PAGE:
Mal and Jayne were duded up for their meeting with Silverhold Import and Export. Working for the first time as representatives of the new enterprise Alleyne Reynolds Transport that Mal, Zoe had formed with her brother Perseus Alleyne based on the work Serenity had done for Perse’ Core employers, they were putting their best face on.
Kaylee was proud of her husband in his smart new, but still brown, duster, white shirt, red tie, and a plaid silk vest covering his suspenders. Jayne was freshly shaven and wore an open necked blue shirt with navy pants and a tweedy jacket chosen by Simon to look ‘tough but prosperous’. Both men were openly armed and, Kaylee knew, also had a few concealed weapons. Silverhold was civilized for the Border but they wanted to show that they were ready for less peaceful worlds.
And they were taking along an apprentice in Derry. At only twelve, he wore his usual garb of khaki pants held up by suspenders and a red shirt. No need for formal dress, but he was clean and well pressed. Even his hair was combed, although his mother doubted that would survive the trip to the Silverhold offices on the mule.
‘Don’t get mad at anyone, now.’ she lectured her husband. ‘We want this contract and we want to be able to say we have this contract. Are you sure you don’t want Zoe along? She is an Alleyne.’
‘I ain’t got no problem with Zoe’s company or her advice. But it were her idea that Jayne go to show we’re tough enough to face down trouble, and Derry to show famly values.’
‘Well rounded crew, sir.’
‘Git on the mule, Derry. Jayne, you drivin?’ And they were off, the curtains of the hovermule keeping most of the dust away from bystanders.
Most of the trip was passed in silence. Mal and Jayne rarely had much to say to each other, being mostly stoic. And Derry was fascinated by the passing scene.
First they passed out of the spaceyard dock, and into the surrounding bazaar. The sights, sounds and smells of more than seventy worlds mixed and collided. Shops sold furniture, second hand clothing, rugs and soft furnishings, lamps, cleaning supplies, all sorts of specialized foods and traditional medicines from every surviving culture of Earth That Was. Booths offered fruits and vegetables, eggs and poultry, cheap jewelry and kitchen equipment.
‘Mum and the women will go there for our school uniforms today,’ he told his father, pointing to Frenchy’s second hand shop.
‘They thought they might get downtown to the big mall,’ his father commented. ‘Zoe thought Hope should have some new pretties and mebbe get her out of those black jumpsuits she taken to the past year or more.’
‘She looks good in them suits. Snug.’
‘But you ain’t bin lookin, right Jayne? We’re getting inta a sensitive area here.’
‘She’s getting ta be a right pretty girl. Hell, she’s tall as her ma already.’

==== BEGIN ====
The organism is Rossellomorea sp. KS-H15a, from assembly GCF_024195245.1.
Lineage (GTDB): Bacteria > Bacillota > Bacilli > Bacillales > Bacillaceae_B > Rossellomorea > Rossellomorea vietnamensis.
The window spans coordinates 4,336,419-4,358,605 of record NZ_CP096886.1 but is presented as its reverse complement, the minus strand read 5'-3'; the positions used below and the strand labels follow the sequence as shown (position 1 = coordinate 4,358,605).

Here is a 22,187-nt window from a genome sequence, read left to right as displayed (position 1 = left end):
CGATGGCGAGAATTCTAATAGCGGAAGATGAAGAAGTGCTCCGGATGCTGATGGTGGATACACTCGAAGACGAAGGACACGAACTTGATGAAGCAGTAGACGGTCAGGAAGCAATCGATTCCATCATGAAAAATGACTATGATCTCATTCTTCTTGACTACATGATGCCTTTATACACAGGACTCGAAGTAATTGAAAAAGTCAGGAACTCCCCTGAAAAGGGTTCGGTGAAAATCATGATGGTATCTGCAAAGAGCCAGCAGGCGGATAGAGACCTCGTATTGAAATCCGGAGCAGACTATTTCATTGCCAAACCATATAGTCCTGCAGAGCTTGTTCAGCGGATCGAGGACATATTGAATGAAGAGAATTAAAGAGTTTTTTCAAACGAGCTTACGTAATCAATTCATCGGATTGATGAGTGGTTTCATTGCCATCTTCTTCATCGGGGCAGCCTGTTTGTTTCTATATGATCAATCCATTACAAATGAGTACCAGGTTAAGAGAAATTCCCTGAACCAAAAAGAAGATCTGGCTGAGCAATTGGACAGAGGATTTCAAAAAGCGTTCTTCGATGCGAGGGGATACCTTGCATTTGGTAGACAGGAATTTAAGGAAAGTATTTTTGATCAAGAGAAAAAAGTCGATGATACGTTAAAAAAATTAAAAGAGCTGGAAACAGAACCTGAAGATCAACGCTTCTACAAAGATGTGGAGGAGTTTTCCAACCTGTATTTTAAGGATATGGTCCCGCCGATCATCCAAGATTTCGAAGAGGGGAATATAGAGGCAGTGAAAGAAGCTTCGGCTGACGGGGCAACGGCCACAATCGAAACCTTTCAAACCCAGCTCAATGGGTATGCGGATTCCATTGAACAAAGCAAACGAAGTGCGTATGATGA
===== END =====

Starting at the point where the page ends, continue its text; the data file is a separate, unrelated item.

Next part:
‘Aunt Zoe is the most beautiful woman I’ve ever seen.’
‘You got a point there, kid. Beauty, brains, and that body… whoo. Don’t know how you lost her to Wash, Mal.’
‘Wasn’t trying to win. We’re not…. and anyway I got the prettiest woman in the end.’
‘Mummy is pretty, but Aunt Zoe is beautiful. ‘
‘Not sure you should let yer ma hear you say that. And where do Hope and River fit into your spectrum of lovelies.’
‘Spectrum of lovelies?’ asked Mal.
‘I had a zine by that name once. Fancy, huh?’
‘Aunt River is very pretty too. She’s got nice eyes, but she’s very thin. Almost like a boy.’
Mal raised an eyebrow at his son. Twelve; and taller than his ma. They should be having a talk about girls, boys and responsibility right soon.
‘And Hope picks on me. She’s just mean.’
Well, maybe the talk could wait a few more months.
The mule had left the docks well behind and was flying over paved roads through a leafy suburb. Derry was fascinated by the houses, mostly stone or adobe, but a few built of expensive wood. And the streets themselves were lined with young trees, none over 25 years old.
‘ We’ll be back on Deadwood in a couple of weeks, right, Mal?’
‘Yeah. I wanna talk to you bout Helen.’
‘Helen from Heart of Gold? You still talkin to her on the Cortex?’
‘Yeah. We sorta got a plan.’
‘ A plan.’
‘ And this plan should concern me?’
‘Well, yeah. She’s thinking bout retirement. She’s gettin kinda old for a ho…’
‘The entertainment business.’
‘What? She ain’t … oh. Yeah, for the entertainment business. She’s near on forty.’
‘So… she’s retirin. She may be old for … entertainment, but what does she plan to do with the next sixty years of her life?’
‘Well, she’s got some savins, and I’ve got some savins, and we been talkin about retirin together.’
‘Hell, Mal, I’m over fifty. I won’t have a lot longer to be your public relations officer.’
Mal smiled at the old family joke. Jayne’s crudity and intimidating manner was more useful with an angry or crooked customer than any smooth tongued flack.
‘We been thinking about goin inta business. Been looking around fer an opportunity.’
‘What sort of business? A gun shop? You got skills besides… public relations. You can weld.’
‘Yeah. My daddy taught all us kids that. I hate it. I got more scars from weldin burns than I got from bein shot. ‘
‘I thought you were good at weldin?’
‘I am! I just don’t wanna do it for a livin. You need some work done in a tight spot, no worries. But day after day. No.’